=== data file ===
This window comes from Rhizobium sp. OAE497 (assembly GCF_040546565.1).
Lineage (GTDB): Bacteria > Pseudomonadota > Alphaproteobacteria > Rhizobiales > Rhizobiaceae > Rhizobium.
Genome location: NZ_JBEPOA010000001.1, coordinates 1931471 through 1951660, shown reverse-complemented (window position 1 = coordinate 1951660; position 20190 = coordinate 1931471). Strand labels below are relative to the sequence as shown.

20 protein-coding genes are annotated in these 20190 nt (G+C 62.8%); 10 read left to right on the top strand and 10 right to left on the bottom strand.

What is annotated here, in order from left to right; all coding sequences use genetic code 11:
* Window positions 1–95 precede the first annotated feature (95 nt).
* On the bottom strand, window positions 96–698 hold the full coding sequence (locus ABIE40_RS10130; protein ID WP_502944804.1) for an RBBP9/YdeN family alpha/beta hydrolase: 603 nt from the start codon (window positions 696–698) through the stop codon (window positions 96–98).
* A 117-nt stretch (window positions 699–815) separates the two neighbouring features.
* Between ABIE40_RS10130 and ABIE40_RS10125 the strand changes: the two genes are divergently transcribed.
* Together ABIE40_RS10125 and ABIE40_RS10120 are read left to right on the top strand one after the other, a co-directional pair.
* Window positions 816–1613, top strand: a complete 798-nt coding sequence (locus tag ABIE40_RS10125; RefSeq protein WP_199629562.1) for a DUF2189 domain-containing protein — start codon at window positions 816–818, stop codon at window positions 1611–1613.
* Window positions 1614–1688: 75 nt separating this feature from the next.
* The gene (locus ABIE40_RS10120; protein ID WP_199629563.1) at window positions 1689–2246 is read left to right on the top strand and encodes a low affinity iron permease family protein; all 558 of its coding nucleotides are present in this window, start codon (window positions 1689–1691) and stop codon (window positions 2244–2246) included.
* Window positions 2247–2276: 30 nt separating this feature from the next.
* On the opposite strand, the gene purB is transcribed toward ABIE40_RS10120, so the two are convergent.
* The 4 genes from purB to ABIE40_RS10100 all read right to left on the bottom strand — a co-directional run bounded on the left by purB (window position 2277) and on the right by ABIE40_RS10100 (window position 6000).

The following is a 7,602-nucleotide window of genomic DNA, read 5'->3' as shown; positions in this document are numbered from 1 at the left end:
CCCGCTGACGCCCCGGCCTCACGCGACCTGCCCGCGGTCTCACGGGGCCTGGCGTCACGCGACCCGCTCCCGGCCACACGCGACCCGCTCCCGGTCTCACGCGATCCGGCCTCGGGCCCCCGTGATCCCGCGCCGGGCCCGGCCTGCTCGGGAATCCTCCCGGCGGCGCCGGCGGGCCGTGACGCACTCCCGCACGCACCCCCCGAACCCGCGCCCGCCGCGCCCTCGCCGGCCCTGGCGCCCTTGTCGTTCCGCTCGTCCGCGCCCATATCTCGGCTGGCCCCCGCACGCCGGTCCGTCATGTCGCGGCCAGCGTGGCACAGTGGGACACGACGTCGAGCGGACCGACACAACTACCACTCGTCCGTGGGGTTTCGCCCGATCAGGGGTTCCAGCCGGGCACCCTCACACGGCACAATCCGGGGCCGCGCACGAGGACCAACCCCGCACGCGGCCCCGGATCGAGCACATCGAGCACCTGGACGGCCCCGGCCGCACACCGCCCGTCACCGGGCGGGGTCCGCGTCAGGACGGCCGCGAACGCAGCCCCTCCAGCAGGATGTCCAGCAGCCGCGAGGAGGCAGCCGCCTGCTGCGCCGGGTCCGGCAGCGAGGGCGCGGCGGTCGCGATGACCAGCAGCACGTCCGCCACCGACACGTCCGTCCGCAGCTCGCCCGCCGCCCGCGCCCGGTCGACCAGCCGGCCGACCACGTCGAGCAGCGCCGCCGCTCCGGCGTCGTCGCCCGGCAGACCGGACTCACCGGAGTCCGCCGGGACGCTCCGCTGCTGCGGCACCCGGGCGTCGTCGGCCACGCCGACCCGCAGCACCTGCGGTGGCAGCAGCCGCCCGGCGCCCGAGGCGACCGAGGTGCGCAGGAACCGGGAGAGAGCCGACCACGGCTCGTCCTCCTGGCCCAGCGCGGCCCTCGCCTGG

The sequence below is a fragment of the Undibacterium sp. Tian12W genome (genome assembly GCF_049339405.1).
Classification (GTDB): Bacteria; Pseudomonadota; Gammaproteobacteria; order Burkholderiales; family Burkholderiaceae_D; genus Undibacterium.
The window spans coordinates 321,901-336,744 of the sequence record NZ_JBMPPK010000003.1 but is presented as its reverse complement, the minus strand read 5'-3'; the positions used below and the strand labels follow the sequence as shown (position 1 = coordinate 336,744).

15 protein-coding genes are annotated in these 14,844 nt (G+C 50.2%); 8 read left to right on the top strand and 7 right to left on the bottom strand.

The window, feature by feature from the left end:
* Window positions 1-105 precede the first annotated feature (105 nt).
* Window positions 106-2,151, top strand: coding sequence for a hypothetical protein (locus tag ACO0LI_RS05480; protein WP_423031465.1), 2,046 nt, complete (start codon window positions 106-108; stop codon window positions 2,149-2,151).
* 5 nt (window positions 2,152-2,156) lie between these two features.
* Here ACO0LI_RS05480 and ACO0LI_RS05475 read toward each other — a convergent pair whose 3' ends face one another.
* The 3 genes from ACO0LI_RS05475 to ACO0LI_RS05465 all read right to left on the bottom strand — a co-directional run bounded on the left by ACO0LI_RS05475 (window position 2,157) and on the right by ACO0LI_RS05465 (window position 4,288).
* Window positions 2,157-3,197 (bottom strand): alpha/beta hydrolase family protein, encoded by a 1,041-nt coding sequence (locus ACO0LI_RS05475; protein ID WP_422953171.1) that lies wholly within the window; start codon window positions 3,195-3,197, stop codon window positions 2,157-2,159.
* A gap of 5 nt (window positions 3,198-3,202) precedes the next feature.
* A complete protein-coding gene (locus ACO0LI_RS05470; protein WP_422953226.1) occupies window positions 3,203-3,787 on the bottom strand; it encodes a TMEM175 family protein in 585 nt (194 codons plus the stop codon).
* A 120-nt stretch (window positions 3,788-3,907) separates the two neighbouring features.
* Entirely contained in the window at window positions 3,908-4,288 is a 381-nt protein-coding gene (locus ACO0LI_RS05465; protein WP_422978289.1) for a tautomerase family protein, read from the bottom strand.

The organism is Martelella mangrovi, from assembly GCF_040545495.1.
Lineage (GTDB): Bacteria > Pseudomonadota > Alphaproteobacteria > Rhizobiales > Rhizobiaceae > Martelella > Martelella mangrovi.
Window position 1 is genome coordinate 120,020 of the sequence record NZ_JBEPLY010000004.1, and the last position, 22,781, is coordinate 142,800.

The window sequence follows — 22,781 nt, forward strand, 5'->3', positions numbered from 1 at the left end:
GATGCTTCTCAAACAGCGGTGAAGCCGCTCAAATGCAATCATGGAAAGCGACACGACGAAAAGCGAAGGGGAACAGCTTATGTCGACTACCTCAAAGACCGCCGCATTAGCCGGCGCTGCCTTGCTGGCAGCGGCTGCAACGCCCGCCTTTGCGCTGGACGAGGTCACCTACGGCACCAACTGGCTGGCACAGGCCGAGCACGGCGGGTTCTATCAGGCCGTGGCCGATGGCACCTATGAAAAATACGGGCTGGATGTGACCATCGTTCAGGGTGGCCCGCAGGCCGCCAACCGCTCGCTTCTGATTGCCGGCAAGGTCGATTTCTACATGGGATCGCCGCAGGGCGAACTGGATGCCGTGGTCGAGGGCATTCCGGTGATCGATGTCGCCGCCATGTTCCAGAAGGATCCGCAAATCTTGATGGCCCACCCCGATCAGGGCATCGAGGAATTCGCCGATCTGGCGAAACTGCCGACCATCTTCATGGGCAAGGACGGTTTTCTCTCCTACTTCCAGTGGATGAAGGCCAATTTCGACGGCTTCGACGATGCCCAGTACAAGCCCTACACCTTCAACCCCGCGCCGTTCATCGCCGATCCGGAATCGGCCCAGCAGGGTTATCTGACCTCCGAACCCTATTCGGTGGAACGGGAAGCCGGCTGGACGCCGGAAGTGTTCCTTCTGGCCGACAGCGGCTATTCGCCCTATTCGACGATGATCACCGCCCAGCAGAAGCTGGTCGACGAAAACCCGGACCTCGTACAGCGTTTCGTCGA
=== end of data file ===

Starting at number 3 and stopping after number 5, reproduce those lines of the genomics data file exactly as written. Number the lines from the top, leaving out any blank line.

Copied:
Genome location: NZ_JBEPOA010000001.1, coordinates 1931471 through 1951660, shown reverse-complemented (window position 1 = coordinate 1951660; position 20190 = coordinate 1931471). Strand labels below are relative to the sequence as shown.

20 protein-coding genes are annotated in these 20190 nt (G+C 62.8%); 10 read left to right on the top strand and 10 right to left on the bottom strand.

What is annotated here, in order from left to right; all coding sequences use genetic code 11: